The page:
Only those unvaccinated employees who are “legally entitled to an accommodation” for medical or religious reasons may continue to be employed to work on federal contracts. There are no exceptions for people who previously were infected and recovered. Anti-body tests are not acceptable to prove vaccination status. Under limited special circumstances involving an “urgent, mission critical need”, a federal agency may allow certain individuals who are not fully vaccinated to continue working for only up to 60 days from beginning the work on a covered contract or in a covered workplace.
Another development of this federal contractor mandate is that employers must review covered employees’ official documentation to verify vaccination status (i.e., the white card or an official record from a health department database), and self-attestation is not an acceptable substitute.
On September 9, 2021, President Biden charged federal OSHA with developing a second emergency temporary standard (ETS) requiring all but small employers in all industries but healthcare to implement “soft” vaccine mandates, i.e., to require employees to either be fully vaccinated or get weekly COVID-19 testing. The President directed OSHA to include in this new ETS a requirement that these employers provide paid time for employees to get vaccinated and recover from the vaccine. The President also issued executive orders mandating federal contractors and healthcare employers implement “hard” vaccine mandates.
The push now for a broader COVID-19 ETS applicable beyond just healthcare is a step for which we have been bracing for a while now. In June, when OSHA issued its COVID-19 ETS that was limited only to the healthcare industry, the vast majority of employers dodged the bullet, but since the explosion of new cases because of the Delta variant, we began to see that bullet more as a boomerang, likely to come back around for the rest of industry. Here are five signals we picked up that OSHA was likely to revisit its decision in June to limit its COVID-19 ETS to only healthcare employers:
The rate of community transmission and COVID-19 deaths around the country has returned to the level we were experiencing in the Spring of this year when OSHA delivered to OMB a proposed ETS that was written to cover all industries. To the extent the decline in cases and deaths was a major factor in OSHA’s decision to limit the ETS to just healthcare, that factor no longer cuts in favor of a healthcare-only rule.
Since issuing the ETS for healthcare, OSHA has been under pressure from national unions and worker advocacy groups to expand the ETS to all industries, both in the form of written comments during the ETS’s post-issuance comment period and a lawsuit filed by AFL-CIO challenging OSHA’s decision to limit the ETS to just healthcare.
There has been a growing tension between the Biden Administration and certain Republican governors, particular DeSantis in Florida and Abbott in Texas, around mask and vaccine mandates. The Biden Administration could resolve that tension by issuing a specific federal OSHA regulation setting requirements for masking and vaccinations, which would likely preempt conflicting state laws.
The White House has changed its tune about strict COVID-19 protocols and vaccine mandates dramatically since the OSHA ETS was issued. The Administration’s decision to limit the ETS to healthcare only was likely at least partially politically-motivated; i.e., a broad ETS was too unpopular due to the massive decline in COVID-19 cases and deaths. However, we have started to see President Biden take politically risky moves around vaccinations; e.g., reinstituting mask recommendations for vaccinated individuals and setting a “soft” mandate for federal workers and contractors and encouraging industry to set similar mandates. If the politics of aggressive COVID-19 requirements influenced OSHA’s decision to issue a narrow rule in June, it appears the Administration has changed its political calculation in the face of the spread of the Delta variant surge.
Those were the main signals we saw that kept us up at night worried OSHA would deliver to OMB a new or amended COVID-19 ETS that would apply to all industries. But President Biden’s announcements yesterday sent the strongest signal yet that we will soon see further regulatory action from federal OSHA on the COVID-19 front. A lot of questions remain, and we expect those to be answered in time as the new rules take effect, but we wanted to share with you what we know so far, as well as our preliminary thoughts/speculation about some of those questions.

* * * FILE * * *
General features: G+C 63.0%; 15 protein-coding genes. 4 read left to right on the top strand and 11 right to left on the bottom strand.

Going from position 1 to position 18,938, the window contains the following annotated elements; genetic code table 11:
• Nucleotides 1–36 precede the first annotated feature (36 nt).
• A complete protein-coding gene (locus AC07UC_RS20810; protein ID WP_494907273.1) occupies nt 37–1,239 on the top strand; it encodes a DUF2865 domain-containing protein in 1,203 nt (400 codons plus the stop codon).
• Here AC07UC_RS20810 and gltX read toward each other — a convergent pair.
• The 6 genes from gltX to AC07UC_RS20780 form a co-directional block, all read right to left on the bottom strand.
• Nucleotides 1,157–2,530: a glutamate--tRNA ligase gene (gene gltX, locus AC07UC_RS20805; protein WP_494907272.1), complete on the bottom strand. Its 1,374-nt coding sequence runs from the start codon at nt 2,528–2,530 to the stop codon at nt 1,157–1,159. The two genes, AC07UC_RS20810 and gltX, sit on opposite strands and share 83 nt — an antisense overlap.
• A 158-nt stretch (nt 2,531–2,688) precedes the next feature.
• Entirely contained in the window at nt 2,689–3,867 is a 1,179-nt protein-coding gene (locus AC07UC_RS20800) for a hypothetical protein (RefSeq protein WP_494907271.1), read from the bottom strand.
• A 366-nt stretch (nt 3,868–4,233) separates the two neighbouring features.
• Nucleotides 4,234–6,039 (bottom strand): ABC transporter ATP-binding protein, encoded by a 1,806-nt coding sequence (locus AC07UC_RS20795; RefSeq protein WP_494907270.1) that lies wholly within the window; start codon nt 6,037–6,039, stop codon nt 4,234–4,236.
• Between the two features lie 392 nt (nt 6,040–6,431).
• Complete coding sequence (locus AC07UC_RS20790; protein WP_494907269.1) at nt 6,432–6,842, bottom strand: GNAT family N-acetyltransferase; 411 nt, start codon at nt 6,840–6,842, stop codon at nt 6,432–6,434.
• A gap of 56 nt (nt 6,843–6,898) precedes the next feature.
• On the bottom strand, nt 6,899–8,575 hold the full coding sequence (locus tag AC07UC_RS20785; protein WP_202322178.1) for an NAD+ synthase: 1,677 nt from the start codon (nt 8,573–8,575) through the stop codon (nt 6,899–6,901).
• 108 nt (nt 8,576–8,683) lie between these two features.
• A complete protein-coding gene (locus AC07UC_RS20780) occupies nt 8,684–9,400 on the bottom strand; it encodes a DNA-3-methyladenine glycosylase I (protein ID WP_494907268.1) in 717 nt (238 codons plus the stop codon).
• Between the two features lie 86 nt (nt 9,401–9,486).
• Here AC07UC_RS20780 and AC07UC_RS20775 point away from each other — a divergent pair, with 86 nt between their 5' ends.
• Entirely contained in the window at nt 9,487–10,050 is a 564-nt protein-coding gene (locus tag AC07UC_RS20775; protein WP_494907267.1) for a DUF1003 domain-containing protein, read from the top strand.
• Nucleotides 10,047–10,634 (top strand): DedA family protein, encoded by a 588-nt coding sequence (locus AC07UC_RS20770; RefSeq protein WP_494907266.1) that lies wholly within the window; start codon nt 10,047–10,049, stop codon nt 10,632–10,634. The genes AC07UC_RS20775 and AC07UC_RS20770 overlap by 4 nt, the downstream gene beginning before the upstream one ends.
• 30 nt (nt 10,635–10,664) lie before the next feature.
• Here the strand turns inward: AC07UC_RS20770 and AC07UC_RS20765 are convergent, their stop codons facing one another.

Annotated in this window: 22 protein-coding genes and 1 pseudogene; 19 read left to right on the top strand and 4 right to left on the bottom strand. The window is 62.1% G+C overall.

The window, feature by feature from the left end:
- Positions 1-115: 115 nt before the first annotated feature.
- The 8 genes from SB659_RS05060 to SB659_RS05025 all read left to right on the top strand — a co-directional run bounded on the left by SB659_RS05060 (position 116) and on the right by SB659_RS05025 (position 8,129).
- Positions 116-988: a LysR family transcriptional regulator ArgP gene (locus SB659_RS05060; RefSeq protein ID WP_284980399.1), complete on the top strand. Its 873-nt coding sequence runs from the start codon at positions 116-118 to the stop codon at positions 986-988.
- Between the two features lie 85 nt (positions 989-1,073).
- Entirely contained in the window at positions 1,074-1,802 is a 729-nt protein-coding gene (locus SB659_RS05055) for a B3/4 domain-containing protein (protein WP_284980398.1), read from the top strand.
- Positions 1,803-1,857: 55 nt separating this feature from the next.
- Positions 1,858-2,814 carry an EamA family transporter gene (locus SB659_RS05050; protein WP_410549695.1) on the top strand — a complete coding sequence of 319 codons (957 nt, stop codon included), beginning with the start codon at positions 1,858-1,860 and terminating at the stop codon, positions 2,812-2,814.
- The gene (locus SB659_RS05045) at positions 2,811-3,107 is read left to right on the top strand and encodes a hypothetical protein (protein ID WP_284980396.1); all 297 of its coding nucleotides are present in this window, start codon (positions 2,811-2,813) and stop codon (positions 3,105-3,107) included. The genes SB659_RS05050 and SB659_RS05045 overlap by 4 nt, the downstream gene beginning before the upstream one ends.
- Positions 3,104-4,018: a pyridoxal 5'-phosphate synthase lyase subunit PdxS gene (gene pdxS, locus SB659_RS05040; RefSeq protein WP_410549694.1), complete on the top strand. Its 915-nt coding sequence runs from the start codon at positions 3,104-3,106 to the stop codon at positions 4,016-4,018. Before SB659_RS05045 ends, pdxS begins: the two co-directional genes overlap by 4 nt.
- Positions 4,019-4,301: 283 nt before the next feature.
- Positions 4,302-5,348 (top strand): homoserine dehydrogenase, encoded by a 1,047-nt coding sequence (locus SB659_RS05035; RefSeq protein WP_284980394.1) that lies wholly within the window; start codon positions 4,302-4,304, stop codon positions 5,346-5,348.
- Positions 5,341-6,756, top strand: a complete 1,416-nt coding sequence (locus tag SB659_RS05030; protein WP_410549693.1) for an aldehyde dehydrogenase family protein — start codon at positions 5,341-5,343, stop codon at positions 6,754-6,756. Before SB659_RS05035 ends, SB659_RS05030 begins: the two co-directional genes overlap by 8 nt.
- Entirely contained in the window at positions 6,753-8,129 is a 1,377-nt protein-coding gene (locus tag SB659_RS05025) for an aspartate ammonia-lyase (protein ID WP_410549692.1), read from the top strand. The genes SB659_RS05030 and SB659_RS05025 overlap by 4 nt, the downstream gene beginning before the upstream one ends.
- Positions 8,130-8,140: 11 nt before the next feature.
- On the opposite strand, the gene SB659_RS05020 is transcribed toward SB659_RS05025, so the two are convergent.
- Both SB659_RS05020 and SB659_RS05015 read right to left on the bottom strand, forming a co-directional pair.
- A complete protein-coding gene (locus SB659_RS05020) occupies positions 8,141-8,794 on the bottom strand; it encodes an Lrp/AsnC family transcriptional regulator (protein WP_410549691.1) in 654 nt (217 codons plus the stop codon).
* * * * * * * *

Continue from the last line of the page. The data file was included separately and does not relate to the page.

Following President Obama’s 2014 “Fair Pay and Safe Workplaces” Executive Order (EO 13673) — commonly referred to as the “Blacklisting” Executive Order by government contractors — this Spring, the Federal Acquisition Regulatory (FAR) Council in conjunction with the Department of Labor (DOL) issued proposed regulations and guidance implementing EO 13673. The companion proposals establish expansive new reporting obligations requiring disclosure of any OSHA citation issued — still just allegations — within the three years prior to bid submission, as well disclosures of all other “administrative merits determinations” issued under 13 other labor laws. The proposals then require regular bi-annual reporting of the same data throughout the life of the contract.
Although the proposals are purportedly designed to identify and prevent “irresponsible” companies from obtaining federal contracts, because they cast such a broad net, based on mere allegations of violations, the rule’s likely effect will be to significantly intensify the scrutiny to which contractors will likely be subjected (and the costs they will need to bear to comply with the rule) without accomplishing the President’s objectives of ferreting out irresponsible contractors.
Specifically, the proposed regulations would require contractors bidding on executive branch contracts with an estimated value exceeding $500,000 to disclose any OSHA citation, regardless of the status of the citation or whether the citation has yet been upheld in the administrative review process afforded employers. All OSHA citations must be reported under the proposals, even citations characterized as “OTS,” or “other-than-serious,” the characterization OSHA applies to minor paperwork violations. The disclosure requirements apply equally to citations issued under the 27 state plan programs administered by state occupational safety and health agencies such as CAL/OSHA.
In addition to the disclosures contractors must make, prime contractors also must collect the same information from every subcontractor who has a contract or bid exceeding the $500,000 threshold (with the exception of subcontractors whose contract is for commercial-off-the-shelf (COTS) goods or services).
The DOL guidance indicates that contracting agencies’ “responsibility” determinations will consider most heavily only those OSHA citations (or other labor law violations) determined to be “serious, willful, repeated, or pervasive.” While this limitation may sound good, applied in the OSHA context, it provides cold comfort to responsible contractors. A review of 2009 – 2013 OSHA enforcement data shows that the vast majority of citations issued — upwards of 85 percent — are initially characterized as serious, repeat, or willful. This means that Continue reading →